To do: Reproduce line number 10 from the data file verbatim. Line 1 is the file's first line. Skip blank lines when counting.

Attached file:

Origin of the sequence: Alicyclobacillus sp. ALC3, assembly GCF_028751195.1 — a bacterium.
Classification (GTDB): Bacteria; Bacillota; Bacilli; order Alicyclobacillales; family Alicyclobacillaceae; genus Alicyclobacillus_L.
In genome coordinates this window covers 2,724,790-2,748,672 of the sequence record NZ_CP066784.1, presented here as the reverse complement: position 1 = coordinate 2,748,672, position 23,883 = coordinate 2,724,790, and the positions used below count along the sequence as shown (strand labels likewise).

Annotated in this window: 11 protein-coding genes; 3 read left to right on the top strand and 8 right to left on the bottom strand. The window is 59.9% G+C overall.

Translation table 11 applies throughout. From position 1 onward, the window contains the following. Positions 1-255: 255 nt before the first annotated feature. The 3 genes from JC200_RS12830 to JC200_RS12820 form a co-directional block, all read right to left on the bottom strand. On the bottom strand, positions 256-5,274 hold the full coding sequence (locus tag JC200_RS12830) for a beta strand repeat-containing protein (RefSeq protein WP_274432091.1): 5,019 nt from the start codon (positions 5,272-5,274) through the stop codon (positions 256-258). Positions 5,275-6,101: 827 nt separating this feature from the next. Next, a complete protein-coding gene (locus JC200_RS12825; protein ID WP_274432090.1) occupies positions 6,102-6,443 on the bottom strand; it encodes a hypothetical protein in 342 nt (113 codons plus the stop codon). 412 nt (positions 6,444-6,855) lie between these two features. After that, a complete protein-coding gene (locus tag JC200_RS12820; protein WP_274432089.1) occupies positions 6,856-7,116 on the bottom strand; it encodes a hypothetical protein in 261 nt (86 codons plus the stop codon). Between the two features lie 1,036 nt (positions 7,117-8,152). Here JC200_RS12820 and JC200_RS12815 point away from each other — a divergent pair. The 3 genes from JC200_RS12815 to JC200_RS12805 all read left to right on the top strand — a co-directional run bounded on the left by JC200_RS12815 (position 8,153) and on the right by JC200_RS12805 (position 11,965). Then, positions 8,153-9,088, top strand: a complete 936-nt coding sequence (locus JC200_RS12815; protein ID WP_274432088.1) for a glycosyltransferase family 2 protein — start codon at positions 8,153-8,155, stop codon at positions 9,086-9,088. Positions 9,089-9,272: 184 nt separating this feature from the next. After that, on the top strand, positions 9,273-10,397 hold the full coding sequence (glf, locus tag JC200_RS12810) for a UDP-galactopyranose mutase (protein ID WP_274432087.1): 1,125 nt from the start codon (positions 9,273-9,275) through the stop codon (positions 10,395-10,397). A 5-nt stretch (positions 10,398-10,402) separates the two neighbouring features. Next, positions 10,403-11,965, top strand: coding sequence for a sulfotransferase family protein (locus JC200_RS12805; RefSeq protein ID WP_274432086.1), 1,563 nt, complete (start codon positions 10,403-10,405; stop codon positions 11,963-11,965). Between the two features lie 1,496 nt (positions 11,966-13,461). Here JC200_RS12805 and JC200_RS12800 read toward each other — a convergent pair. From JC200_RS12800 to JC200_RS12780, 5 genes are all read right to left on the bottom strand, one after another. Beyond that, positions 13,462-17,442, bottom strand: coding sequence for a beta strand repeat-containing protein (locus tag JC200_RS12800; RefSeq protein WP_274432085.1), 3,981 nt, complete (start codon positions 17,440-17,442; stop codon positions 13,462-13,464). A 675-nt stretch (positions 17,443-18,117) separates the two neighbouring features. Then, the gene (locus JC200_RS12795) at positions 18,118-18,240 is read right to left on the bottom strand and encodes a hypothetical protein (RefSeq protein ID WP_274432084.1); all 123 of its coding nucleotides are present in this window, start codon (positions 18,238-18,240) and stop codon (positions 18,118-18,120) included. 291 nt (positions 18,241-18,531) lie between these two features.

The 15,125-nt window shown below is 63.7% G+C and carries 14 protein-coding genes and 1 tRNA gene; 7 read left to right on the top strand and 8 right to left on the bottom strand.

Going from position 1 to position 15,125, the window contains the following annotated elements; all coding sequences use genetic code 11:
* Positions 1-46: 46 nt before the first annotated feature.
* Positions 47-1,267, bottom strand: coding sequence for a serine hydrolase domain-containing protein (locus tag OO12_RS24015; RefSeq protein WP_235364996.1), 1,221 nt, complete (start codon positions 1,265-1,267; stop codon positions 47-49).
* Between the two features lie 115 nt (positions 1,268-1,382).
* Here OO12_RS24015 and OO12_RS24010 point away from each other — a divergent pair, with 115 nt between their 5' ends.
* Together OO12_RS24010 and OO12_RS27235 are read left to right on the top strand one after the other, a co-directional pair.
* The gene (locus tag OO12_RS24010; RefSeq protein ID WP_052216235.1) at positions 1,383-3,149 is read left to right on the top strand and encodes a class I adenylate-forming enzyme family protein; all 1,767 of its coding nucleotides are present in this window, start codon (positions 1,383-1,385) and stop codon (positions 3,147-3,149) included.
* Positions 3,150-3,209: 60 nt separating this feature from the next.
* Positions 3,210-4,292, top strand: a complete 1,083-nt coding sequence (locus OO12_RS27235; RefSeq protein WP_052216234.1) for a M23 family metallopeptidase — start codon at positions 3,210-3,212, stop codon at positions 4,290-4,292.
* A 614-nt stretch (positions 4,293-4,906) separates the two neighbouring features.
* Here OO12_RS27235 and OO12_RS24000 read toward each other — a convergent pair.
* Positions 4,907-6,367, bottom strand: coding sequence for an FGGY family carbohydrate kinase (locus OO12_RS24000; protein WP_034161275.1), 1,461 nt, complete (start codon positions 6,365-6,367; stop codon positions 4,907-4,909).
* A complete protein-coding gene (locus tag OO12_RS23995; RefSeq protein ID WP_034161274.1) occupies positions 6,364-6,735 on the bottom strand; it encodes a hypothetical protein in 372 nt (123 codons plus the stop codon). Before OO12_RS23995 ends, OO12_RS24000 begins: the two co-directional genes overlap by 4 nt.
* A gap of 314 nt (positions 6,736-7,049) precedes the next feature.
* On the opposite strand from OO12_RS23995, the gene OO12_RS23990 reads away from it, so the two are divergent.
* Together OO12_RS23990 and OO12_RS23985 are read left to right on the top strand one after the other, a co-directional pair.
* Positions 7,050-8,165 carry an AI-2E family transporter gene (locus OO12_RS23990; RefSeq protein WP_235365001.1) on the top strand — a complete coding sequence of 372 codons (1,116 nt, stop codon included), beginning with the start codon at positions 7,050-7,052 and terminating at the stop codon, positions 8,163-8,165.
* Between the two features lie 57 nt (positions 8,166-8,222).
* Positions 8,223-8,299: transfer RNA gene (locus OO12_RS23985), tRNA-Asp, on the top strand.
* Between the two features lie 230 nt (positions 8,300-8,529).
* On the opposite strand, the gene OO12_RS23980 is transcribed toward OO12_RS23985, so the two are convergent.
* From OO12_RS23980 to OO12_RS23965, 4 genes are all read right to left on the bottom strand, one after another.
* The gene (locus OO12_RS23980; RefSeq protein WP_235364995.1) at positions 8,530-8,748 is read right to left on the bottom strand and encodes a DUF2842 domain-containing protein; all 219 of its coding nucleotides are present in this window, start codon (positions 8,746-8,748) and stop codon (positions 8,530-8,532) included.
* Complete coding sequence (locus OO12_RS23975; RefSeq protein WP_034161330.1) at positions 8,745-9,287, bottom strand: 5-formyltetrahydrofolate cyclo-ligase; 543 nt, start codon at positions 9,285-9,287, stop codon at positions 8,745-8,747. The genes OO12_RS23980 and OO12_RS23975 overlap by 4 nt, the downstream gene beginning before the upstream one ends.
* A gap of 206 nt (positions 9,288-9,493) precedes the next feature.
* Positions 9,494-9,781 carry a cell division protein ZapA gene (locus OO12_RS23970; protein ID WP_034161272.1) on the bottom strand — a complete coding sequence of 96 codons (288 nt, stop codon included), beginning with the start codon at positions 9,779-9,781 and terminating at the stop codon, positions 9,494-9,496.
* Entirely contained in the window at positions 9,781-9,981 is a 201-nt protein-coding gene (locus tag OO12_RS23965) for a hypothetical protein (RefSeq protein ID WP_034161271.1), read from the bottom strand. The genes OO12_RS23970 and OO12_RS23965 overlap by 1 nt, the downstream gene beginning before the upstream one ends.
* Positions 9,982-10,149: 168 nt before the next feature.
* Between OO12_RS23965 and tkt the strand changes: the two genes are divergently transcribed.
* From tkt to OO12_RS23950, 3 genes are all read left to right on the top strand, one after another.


* Between the two features lie 115 nt (positions 1,268-1,382).